Woman Destroyed (Pantheon Modern Writers) Paperback – 1987
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Praise for THE WOMAN DESTROYED:`In these immensely intelligent stories about the decay of passion, Simone de Beauvoir shares with other women novelists the ability to write about emotion in terms of direct experience. What is unique and supremely valuable in her work is the capacity to retain at the same time a coolness and critical detachment towards her material.' Sunday Times`Intensely readable, with a return to warmth and identification with the characters that made THE MANDARINS outstanding' New StatesmanPraise for Simone de Beauvoir:`Simone de Beauvoir is a writer whose every work I pounce on eagerly - her vision is so wide, the tale she tells is so interesting, her characterisation so psychologically profound' YORKSHIRE POST`Simone de Beauvoir has the true novelist's gift of selecting detail and creating individuals whilst refusing to sum up situations' A.S. BYATT --This text refers to an out of print or unavailable edition of this title.
About the Author
Simone de Beauvoir was born in Paris in 1908. She took a degree in philosophy at the Sorbonne in 1929, and was placed second to Jean-Paul Satre, with whom her name was to be inextricably linked for the next fifty years. De Beauvoir taught in Marseille and Rouen during the 1930s and in Paris during the war. After Liberation she emerged as one of the leading figures of the existentialist movement and with Satre, Camus and many others, was to set the course of Left Bank intellectual life for many decades thereafter. Simone de Beauvoir ‘s first novel, ‘She Came to Stay’, was published in 1943. The book explored a woman’s quest for moral and intellectual self-determination, a theme which was to run throughout all her work. Author of six novels, de Beauvoir won the prestigious Prix Goncourt in 1954 for ‘The Mandarins’. ‘The Second Sex’, her classic account of the status and nature of women, was published in 1949; hugely influential, it confirmed de Beauvoir’s role as a pioneer in the development of post-war feminism. Her other writings include her four-volume autobiography, ‘Memoirs of a Dutiful Daughter’, ‘The Prime of Life’, ‘Force of Circumstance’, ‘All Said and Done’, and a moving account of her relationship with her dying mother, ‘A Very Easy Death’. In her later years de Beauvoir was actively involved in many socialist and feminist causes, and in 1975 was awarded the Jerusalem Prize for ‘writers who have promoted the concept of individual liberty’. She died in 1986.--This text refers to an out of print or unavailable edition of this title.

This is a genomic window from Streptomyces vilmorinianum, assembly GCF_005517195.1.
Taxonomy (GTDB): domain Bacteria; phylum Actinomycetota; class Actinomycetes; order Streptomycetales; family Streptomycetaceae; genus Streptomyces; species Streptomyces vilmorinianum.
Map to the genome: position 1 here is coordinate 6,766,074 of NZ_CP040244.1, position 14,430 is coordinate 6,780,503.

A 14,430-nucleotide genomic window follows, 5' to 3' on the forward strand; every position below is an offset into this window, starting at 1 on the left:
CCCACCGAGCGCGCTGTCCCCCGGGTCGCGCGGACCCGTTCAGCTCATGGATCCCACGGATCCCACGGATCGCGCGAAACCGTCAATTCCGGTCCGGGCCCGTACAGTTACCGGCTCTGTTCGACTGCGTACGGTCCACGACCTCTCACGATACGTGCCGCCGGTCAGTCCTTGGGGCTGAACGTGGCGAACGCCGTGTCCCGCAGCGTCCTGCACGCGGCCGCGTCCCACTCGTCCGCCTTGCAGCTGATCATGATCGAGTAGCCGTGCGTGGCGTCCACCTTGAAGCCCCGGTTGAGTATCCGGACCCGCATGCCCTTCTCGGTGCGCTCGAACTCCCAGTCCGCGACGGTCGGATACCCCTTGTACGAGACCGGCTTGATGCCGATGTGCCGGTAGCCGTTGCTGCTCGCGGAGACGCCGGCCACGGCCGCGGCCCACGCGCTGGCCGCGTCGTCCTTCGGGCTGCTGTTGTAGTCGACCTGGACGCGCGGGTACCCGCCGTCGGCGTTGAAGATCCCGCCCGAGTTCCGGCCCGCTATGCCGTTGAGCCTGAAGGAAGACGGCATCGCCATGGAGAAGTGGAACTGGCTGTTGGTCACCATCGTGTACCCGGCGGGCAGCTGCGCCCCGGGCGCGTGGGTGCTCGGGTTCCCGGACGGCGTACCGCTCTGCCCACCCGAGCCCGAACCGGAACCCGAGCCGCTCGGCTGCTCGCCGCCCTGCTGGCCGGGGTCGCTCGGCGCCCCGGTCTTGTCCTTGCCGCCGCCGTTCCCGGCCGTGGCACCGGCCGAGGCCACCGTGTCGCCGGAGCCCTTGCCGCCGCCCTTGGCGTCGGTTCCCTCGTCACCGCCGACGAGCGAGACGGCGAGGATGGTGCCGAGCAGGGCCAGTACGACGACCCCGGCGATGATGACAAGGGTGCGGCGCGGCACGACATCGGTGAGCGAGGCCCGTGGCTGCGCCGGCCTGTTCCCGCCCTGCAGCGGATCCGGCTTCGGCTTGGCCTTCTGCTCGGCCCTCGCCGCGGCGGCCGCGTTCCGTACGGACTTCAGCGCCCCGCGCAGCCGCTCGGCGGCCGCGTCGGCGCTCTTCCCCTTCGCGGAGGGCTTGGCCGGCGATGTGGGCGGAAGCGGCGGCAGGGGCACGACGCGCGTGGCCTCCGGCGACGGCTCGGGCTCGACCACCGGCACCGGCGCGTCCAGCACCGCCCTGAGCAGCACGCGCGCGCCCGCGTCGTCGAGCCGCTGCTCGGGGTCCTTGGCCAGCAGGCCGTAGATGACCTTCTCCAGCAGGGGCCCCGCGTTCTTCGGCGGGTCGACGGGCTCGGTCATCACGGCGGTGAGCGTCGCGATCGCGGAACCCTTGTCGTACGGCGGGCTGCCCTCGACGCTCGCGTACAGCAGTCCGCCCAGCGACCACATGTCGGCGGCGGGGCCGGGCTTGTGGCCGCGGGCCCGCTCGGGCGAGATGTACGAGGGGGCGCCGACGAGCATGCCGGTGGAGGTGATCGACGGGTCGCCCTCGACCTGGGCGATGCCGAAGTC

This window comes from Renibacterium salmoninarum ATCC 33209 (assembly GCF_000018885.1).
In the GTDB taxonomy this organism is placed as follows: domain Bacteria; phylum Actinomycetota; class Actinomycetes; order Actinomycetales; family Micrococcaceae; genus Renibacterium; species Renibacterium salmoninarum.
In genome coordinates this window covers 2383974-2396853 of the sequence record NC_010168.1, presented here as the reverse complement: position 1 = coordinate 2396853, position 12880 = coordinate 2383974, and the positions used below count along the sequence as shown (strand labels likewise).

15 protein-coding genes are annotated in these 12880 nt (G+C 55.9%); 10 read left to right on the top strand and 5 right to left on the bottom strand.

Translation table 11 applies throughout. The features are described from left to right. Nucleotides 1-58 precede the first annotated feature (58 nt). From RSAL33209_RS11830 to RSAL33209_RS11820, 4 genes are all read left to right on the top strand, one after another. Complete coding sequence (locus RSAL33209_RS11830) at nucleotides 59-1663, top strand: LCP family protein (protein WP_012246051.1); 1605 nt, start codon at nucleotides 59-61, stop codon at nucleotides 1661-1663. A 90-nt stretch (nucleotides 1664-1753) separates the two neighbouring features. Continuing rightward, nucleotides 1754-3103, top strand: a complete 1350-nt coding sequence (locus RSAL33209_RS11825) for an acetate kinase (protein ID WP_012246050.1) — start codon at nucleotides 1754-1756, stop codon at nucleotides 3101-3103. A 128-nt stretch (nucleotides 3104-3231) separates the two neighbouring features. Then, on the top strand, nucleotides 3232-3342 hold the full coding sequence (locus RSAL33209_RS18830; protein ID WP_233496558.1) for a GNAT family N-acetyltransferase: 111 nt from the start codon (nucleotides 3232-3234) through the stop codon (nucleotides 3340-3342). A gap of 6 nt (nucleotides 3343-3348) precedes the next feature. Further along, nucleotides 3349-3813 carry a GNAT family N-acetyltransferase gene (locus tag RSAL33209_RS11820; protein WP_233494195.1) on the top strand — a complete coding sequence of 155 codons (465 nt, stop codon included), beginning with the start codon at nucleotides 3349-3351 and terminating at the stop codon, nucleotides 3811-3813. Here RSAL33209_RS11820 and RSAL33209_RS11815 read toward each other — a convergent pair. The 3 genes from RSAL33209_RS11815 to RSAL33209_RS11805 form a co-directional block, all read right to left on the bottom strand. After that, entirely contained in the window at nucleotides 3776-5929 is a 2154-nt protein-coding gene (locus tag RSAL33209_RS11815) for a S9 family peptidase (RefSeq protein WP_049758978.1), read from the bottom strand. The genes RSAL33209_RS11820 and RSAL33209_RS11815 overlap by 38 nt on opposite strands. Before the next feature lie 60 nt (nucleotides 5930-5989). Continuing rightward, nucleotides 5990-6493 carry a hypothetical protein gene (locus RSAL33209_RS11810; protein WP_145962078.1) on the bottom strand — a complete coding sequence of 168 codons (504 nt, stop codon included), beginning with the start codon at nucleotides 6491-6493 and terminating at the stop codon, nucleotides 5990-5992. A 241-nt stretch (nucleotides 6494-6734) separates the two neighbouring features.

Top customer reviews
Anyway, to get to the book, this book is not like "All Men are Mortal" or "The Second Sex" in that, there is less advocation and pontificating going on here (this is a neutral judgment, by the way). It is more straightforward fiction; I would liken it to a minimalization of Balzac's view for the French society: It captures three woman in sharp, short snapshots at specific points in lives. What comes of this? Read and find out.
Most helpful customer reviews on Amazon.com
This third story, A Woman Destroyed," tells the tale of a woman whose children have left home, and she experiences empty nest syndrome, only to find out her husband has been having an affair for years, while discouraging her from seeking emplyment and encouraging her to put all her focus into the children and home. He is a real rat, but yet you can see that he is truly torn, taht he thinks he is somehow protecting his wife, while he is ultimately destroying her. The most compelling aspect is the wife her self, watching her slow demise.
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